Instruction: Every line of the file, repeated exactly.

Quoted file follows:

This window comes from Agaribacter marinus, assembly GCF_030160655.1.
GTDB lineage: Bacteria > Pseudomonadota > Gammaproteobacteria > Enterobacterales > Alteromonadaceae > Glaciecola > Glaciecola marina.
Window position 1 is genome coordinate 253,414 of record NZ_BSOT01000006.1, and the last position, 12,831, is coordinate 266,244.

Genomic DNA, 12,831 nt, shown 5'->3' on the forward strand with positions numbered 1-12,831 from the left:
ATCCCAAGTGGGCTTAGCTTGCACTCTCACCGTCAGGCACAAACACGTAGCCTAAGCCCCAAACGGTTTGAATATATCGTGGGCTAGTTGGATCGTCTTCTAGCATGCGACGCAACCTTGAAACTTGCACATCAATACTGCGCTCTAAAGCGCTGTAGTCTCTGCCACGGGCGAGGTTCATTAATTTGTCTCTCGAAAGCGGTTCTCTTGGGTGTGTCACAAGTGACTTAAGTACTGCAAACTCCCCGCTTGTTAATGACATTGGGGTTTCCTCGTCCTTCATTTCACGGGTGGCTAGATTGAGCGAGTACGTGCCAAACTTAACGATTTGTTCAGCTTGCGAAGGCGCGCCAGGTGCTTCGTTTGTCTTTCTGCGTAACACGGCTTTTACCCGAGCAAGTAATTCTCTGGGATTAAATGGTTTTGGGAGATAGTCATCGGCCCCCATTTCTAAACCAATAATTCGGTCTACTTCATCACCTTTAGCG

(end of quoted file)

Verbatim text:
This window comes from Agaribacter marinus, assembly GCF_030160655.1.
GTDB lineage: Bacteria > Pseudomonadota > Gammaproteobacteria > Enterobacterales > Alteromonadaceae > Glaciecola > Glaciecola marina.
Window position 1 is genome coordinate 253,414 of record NZ_BSOT01000006.1, and the last position, 12,831, is coordinate 266,244.

Genomic DNA, 12,831 nt, shown 5'->3' on the forward strand with positions numbered 1-12,831 from the left:
ATCCCAAGTGGGCTTAGCTTGCACTCTCACCGTCAGGCACAAACACGTAGCCTAAGCCCCAAACGGTTTGAATATATCGTGGGCTAGTTGGATCGTCTTCTAGCATGCGACGCAACCTTGAAACTTGCACATCAATACTGCGCTCTAAAGCGCTGTAGTCTCTGCCACGGGCGAGGTTCATTAATTTGTCTCTCGAAAGCGGTTCTCTTGGGTGTGTCACAAGTGACTTAAGTACTGCAAACTCCCCGCTTGTTAATGACATTGGGGTTTCCTCGTCCTTCATTTCACGGGTGGCTAGATTGAGCGAGTACGTGCCAAACTTAACGATTTGTTCAGCTTGCGAAGGCGCGCCAGGTGCTTCGTTTGTCTTTCTGCGTAACACGGCTTTTACCCGAGCAAGTAATTCTCTGGGATTAAATGGTTTTGGGAGATAGTCATCGGCCCCCATTTCTAAACCAATAATTCGGTCTACTTCATCACCTTTAGCG